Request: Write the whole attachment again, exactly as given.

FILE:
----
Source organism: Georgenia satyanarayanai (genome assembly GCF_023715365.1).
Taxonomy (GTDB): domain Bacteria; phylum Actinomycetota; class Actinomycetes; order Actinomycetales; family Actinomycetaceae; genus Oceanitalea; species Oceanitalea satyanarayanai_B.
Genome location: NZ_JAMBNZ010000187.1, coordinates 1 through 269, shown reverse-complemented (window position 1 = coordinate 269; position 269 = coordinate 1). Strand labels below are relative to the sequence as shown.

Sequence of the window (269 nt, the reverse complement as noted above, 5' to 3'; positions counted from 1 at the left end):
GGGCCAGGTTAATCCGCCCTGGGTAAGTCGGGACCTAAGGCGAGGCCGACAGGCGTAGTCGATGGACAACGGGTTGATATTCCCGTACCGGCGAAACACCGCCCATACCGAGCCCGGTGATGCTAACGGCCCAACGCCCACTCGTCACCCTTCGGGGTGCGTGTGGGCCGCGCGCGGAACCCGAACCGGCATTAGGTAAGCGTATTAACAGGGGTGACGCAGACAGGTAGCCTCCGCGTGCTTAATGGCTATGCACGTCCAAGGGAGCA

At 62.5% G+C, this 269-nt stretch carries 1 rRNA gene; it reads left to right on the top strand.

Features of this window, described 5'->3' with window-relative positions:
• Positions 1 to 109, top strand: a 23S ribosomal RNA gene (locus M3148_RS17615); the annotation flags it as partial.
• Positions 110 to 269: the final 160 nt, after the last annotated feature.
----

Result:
Source organism: Georgenia satyanarayanai (genome assembly GCF_023715365.1).
Taxonomy (GTDB): domain Bacteria; phylum Actinomycetota; class Actinomycetes; order Actinomycetales; family Actinomycetaceae; genus Oceanitalea; species Oceanitalea satyanarayanai_B.
Genome location: NZ_JAMBNZ010000187.1, coordinates 1 through 269, shown reverse-complemented (window position 1 = coordinate 269; position 269 = coordinate 1). Strand labels below are relative to the sequence as shown.

Sequence of the window (269 nt, the reverse complement as noted above, 5' to 3'; positions counted from 1 at the left end):
GGGCCAGGTTAATCCGCCCTGGGTAAGTCGGGACCTAAGGCGAGGCCGACAGGCGTAGTCGATGGACAACGGGTTGATATTCCCGTACCGGCGAAACACCGCCCATACCGAGCCCGGTGATGCTAACGGCCCAACGCCCACTCGTCACCCTTCGGGGTGCGTGTGGGCCGCGCGCGGAACCCGAACCGGCATTAGGTAAGCGTATTAACAGGGGTGACGCAGACAGGTAGCCTCCGCGTGCTTAATGGCTATGCACGTCCAAGGGAGCA

At 62.5% G+C, this 269-nt stretch carries 1 rRNA gene; it reads left to right on the top strand.

Features of this window, described 5'->3' with window-relative positions:
• Positions 1 to 109, top strand: a 23S ribosomal RNA gene (locus M3148_RS17615); the annotation flags it as partial.
• Positions 110 to 269: the final 160 nt, after the last annotated feature.